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Property II
University of Iowa School of Law
Hovenkamp, Herbert J.

Rent Control
Rent control is the government regulation of the maximum rents that landlords may charge their tenants.
Legislation is usually local, not state. 
Base rent: the original rent charged between tenants and landlords.
Some landlords are permitted a uniform maximum periodic rent increase..
Sets the maximum rent that the tenant can pay. 
Ordinance declares that “this” will be the rent, whatever the market price is on the day of the ordinance takes effect.
Rent control, zoning, land use, all local law. Variance in Iowa City does not necessarily mean the same thing as variance in another. Heavily local practice. 
The longer the rent control has been in place, the bigger the disparity between regulated rents and market rents. 
Regulating new buildings would inhibit the building of new houses. Exempt new housing. A few years down the line: rent controlled, non rent controlled housing. Dramatically different rents for apartments that look pretty much the same.
Vacancy control (stricter policy): control continues without regard to vacancy. The rent does not bump. Vacancy decontrol: The new tenant’s base rate—market price, or even higher. Vacancy decontrol gives landlord incentive to evict.
Pennell v. City of San Jose
Hearing officer can consider the “hardship to tenant” when determining whether to approve a rent increase proposed by the L.
8% automatic increase entitled to by the L.
Other than the hardship component, all six other factors are objective.
Court: there is no evidence showing that the hardship component has ever been used. No factual setting to back up the claim. Facial challenge: challenge to a statute or provision quite aside from its history of enforcement. You are simply challenging this provision without any evidence of it having been enforced to anybody. Takings challenges really need to be “as applied.” 
14th Amendment: the ordinance’s tenant hardship provisions are designed to serve the legitimate purpose of protecting tenants, it can be hardly concluded that it is irrational for the ordinance to treat certain landlord differently on the basis of whether or not they have hardship tenants.
Refers to easements, real covenants, and equitable servitudes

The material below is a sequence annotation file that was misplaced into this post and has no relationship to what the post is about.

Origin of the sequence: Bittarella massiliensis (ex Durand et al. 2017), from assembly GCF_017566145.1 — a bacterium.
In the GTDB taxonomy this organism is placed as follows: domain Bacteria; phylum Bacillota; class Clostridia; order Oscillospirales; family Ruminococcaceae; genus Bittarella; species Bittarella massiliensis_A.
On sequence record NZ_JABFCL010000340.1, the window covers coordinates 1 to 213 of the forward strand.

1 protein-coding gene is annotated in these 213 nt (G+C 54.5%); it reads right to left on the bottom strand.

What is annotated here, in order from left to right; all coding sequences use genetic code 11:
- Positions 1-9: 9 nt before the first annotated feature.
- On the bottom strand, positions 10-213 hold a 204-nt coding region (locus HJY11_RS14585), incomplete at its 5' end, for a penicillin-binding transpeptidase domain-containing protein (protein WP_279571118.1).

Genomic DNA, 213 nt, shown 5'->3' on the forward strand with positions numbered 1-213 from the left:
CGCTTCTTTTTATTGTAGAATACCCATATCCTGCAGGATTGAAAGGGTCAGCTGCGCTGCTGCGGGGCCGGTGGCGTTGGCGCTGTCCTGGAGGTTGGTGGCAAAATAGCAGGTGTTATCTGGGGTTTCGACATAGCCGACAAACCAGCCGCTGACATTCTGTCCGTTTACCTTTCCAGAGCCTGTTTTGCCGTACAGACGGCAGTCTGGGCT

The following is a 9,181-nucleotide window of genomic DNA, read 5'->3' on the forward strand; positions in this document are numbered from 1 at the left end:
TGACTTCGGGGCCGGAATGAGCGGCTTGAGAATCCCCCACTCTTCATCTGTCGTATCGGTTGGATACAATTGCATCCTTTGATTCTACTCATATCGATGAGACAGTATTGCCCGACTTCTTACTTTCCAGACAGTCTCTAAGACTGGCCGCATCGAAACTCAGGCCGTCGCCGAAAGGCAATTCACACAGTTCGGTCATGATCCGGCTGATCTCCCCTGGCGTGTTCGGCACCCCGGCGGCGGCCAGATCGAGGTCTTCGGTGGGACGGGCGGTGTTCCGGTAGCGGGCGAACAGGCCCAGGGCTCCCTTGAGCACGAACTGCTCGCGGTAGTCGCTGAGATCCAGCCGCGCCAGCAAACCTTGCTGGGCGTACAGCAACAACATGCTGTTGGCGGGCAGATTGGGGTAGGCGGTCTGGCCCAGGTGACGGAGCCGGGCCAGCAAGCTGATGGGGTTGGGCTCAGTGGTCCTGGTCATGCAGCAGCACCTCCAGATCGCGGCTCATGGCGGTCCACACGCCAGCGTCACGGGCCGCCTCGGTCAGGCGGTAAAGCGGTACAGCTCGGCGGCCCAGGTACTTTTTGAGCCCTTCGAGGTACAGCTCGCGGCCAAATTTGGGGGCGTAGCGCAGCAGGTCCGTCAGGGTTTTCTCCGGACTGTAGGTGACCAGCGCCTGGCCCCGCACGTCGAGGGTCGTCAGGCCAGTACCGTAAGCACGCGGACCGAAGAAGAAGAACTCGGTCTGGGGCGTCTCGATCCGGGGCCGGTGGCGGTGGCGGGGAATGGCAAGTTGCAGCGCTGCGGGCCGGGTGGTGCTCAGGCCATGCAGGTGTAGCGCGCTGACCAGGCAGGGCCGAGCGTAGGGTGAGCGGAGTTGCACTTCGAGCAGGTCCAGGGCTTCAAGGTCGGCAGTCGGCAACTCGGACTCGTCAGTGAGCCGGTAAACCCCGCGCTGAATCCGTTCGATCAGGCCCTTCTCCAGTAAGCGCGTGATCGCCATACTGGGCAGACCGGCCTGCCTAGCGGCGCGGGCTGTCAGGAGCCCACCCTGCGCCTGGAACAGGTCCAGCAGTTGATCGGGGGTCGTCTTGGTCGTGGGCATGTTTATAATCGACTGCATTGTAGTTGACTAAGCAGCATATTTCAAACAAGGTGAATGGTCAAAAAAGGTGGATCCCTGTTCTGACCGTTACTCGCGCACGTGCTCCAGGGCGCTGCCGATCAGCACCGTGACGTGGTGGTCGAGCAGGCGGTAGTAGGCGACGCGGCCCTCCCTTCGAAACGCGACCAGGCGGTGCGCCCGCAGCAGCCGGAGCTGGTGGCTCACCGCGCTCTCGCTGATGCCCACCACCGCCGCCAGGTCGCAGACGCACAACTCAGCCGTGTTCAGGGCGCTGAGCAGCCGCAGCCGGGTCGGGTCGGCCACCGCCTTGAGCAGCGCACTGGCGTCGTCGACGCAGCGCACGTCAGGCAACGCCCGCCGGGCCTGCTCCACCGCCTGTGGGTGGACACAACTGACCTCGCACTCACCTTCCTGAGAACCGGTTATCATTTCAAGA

is a kind of encumbersome to land
Private legal mechanisms for controlling land use and access.
Private v. Public: private—created by individual negotiations or under common law; public—statutory or constitutional, creation of which initiated by the government.
Contractual mechanisms for controlling land use or access. Product of bargaining.
Some kind of express or implied agreement among land owners. Relate at least to two d

     Easement: entitles the owner of such interest to a limited use or enjoyment of the land in which the interests exists. Entitles him to protection as against third persons from interference in such use or enjoyment.   
                                                             v.      Willard v. First Church of Christi, Scientist, Pacifica
o       Easement appurtenant
o       McGuigan owned two lots, one of which reserved for church parking during services. She was willing to sell the lot provided that the church could use it for Sunday services. Deed drawn up with easement provision. Deed was recorded. First deed—clause on easement. Second deed—no clause on church’s easement. Peterson conveyed more than what he had. 
o       P’s argument—CL: one cannot “reserve” an interest in property to a stranger to the title.
o       Grantor’s intent is important.  This case gives effect to grantor’s intent. 
o       Injustice: McGuigan discounted the price because of the easement.
o       P did not demonstrate a reliance on the old CL rule.
o       Old CL rule creates injustice, overruled and Church wins.